- Peaks: Halcott
- Type: Loop
- Time: 3 h
- Distance: 4.4 mi
- Elevation Gain: 1795 ft
- Hikers: Dan
- 4:10 PM Start hiking
- 6:00 PM Summit Halcott
7:10 PM Back at car
- Tracks: AllTrails, eBird 1, eBird 2
- Conditions: 90° at the start, in the 60s at the summit, down to 72° in the parking lot by the end. Pretty dry, no snow. No bugs.
This was my second solo bushwhack. Hiking Rusk last week made me feel more confident and I expected the two climbs to be somewhat similar: a steep hike up a herd path to an easy traverse along a col. I was quite wrong!
As I mentioned in my planning post, Alex was attending a yoga retreat at Menla this weekend, right in the heart of the Catskills. We planned to stay at the Phoenicia Lodge and I hoped to bag a few more peaks while she was at the retreat: Halcott today, Sherrill, North Dome and Westkill tomorrow. I dropped Alex off a little before 4pm and made my way to the Halcott trailhead.
It was unseasonably warm today, over 90° when I arrived at the lot. I’d penciled this date in months ago and hoped that it would be spring, not winter. I hadn’t considered that it might be unpleasantly hot! I wondered if it might be a “flies at the bottom, snow at the top” kind of day. Since I’d seen 18 inches of snow on Rusk just ten days earlier, I still brought my spikes and gaiters with me.
There were two cars in the small lot when I arrived. There was a couple hanging out on top of the waterfall. I assume the other belonged to a hiker ahead of me, but I never saw anyone else on the trail. The guy on top of the waterfall asked me where the trail went. “All the way to the top!” I got vibes like he thought I was crazy, but also maybe a little jealous. That probably would have been me a few years ago!
After crossing the stream and stone wall, I saw a clear path going off to the right and started following it. Looking at my phone a few minutes later, it was clear that this had put me on the northern route which, unlike the southern one, wasn’t labeled as a herd path on the map. I was far enough in that I figured I’d just go with it.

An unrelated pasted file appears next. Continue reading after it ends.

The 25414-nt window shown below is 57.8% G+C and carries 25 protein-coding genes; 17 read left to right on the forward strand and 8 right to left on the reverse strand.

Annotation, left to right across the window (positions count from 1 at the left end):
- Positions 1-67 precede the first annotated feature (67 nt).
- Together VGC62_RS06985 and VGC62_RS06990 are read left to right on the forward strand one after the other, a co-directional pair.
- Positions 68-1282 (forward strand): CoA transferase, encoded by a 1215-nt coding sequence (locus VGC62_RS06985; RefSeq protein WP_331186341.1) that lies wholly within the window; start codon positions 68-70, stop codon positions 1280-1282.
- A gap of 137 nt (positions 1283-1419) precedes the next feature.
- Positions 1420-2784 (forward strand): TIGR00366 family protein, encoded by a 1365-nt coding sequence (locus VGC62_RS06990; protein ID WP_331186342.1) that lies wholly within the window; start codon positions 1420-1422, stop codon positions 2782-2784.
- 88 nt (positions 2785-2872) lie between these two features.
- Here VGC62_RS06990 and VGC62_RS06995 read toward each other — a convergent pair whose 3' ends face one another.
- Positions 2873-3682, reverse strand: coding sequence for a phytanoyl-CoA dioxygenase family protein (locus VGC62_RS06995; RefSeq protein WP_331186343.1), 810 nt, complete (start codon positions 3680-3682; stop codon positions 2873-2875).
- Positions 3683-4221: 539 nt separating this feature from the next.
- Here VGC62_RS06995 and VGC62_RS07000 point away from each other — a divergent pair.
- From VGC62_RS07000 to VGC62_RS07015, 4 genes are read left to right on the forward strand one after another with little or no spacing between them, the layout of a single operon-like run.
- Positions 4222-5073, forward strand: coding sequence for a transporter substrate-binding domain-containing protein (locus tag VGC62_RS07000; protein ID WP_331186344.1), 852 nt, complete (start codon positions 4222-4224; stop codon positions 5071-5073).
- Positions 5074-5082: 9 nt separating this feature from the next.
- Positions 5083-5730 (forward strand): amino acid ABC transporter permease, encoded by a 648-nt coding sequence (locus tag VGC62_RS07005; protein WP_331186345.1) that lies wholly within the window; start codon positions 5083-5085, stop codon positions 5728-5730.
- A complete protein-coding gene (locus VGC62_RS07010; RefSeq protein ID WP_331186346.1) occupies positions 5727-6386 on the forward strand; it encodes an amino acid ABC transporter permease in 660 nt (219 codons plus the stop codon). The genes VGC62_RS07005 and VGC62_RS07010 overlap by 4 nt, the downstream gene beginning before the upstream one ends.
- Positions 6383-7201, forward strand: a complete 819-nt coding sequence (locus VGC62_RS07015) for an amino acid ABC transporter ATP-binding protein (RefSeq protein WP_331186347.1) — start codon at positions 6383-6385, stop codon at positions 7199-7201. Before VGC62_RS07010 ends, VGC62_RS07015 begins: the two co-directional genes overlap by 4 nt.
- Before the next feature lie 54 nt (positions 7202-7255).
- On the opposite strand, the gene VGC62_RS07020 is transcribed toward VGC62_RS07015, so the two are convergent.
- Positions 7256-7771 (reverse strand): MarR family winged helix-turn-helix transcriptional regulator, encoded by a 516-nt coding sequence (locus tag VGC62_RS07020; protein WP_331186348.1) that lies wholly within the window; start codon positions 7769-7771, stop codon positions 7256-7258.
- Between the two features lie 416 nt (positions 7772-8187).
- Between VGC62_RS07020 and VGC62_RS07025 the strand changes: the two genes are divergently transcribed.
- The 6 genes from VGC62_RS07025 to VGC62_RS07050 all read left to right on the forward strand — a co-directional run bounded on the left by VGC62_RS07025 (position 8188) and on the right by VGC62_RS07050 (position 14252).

No clear path here
The trail that was so clear at first disappeared quickly. It was usually clear which direction I needed to go (up!) but I was rarely on anything that I could identify as a path. That being said, there were some perks of taking the less popular route. I saw lots of birds: a Northern Flicker, a Yellow-Bellied Sap Sucker, a family of Hairy Woodpeckers and, most excitingly, I heard the flute-like song of the Hermit Thrush for the first time year. There were also countless wildflowers: Carolina Spring Beauty, Trilliums getting ready to open, Ramps, Partridgeberry.
These are what you think they are
The temperatures got more pleasant as I gained elevation and the sun dropped lower. Even on the ridge, the path went in and out of existence. There were many trees and shrubs knocked over the path. I can understand why blowdowns are such obstacles to hiking. Even one tree presented an impediment. I can only imagine having to go around hundreds.
As on Rusk, I was feeling nervous about running into a bear in the dense forest and sudden noises and movements put me on edge. So you can imagine how I felt when I got “groused”. If you aren’t familiar, this is when a Ruffed Grouse that’s been hiding on the forest floor gets startled. It beats its wings loudly and rapidly. It sounds almost like a helicopter and nearly gave me a heart attack before I realized what it was.
The navigation continued to be hard and, unlike the Rusk col, it was dense enough that there there weren’t many views or a sense of space. I found this part of the hike to be pretty demoralizing. As I got very close to summit, though, the trail became clear again. I saw my first patch of snow of the day here, all that remained of the 18” I’d seen ten days earlier! I saw some kinglets and even heard a Barred Owl (“Who Cooks for You?”).
I was relieved to get to the summit canister. There was a point of interest marked on the Avenza map nearby (a viewpoint?) but I didn’t want to waste any time exploring or relaxing. It was 6pm already and it had taken me nearly two hours to get to the summit. I had no idea how hard the other half of the loop would be and I wasn’t keen to have my first nighttime bushwhacking experience. I also needed to check into our hotel, get myself food and go pick up Alex by 8:30 pm.
As it turned out, the trail back down was almost comically easy. It was even clearer than the herd path on Rusk. There were so many flat stones collected along the path that it almost looked paved. Soon I heard water and crossed a small stream coming out of the mountainside. The trail followed this stream as it grew larger and larger all the way down.
There were more spring beauties and ramps on this trail. I also walked through a grove of enormous old Hemlock trees, some of the tallest I’ve ever seen.
As I made my way down, I could see the shadow of Halcott moving up the mountain across the way (Balsam?). Not usually a sight you want to see, but making fast progress on a clear trail with a beautiful river beside me, I started to feel much better about my situation and began to really enjoy the hike.
I got back to the car a bit before sunset, checked into the hotel and had pizza and a beer at Brio’s in Phoenicia. A nice way to end an eventful day!
This was one of the harder hikes I’ve done in the Catskills, but now I know that it doesn’t need to be that way. Next time I think I’ll just take the clear herd path. I’m curious what my experience would have been had I gone clockwise instead of counter-clockwise, i.e. taken the easy path up. My experience might have been better, but my fear is that I would have gotten overconfident, tried to bushwhack over to Sleeping Lion and then I really would have been in trouble.